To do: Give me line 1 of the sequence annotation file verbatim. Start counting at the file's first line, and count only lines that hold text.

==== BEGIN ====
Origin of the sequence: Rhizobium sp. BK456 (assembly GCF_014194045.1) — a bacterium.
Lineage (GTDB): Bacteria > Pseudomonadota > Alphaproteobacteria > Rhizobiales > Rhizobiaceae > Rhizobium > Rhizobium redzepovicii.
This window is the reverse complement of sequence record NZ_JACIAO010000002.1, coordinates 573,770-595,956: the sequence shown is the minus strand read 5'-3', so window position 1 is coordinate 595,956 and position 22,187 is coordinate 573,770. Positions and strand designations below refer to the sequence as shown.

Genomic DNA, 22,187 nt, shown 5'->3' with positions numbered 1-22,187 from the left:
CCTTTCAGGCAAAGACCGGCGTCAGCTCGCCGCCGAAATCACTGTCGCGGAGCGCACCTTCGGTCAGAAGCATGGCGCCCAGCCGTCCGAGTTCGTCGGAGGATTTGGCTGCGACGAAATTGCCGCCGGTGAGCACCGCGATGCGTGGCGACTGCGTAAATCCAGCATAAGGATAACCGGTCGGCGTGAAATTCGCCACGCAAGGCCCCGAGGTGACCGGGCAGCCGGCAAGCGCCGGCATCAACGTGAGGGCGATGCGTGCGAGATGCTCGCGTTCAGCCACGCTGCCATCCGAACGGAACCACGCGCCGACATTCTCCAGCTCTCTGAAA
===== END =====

Origin of the sequence: Rhizobium sp. BK456 (assembly GCF_014194045.1) — a bacterium.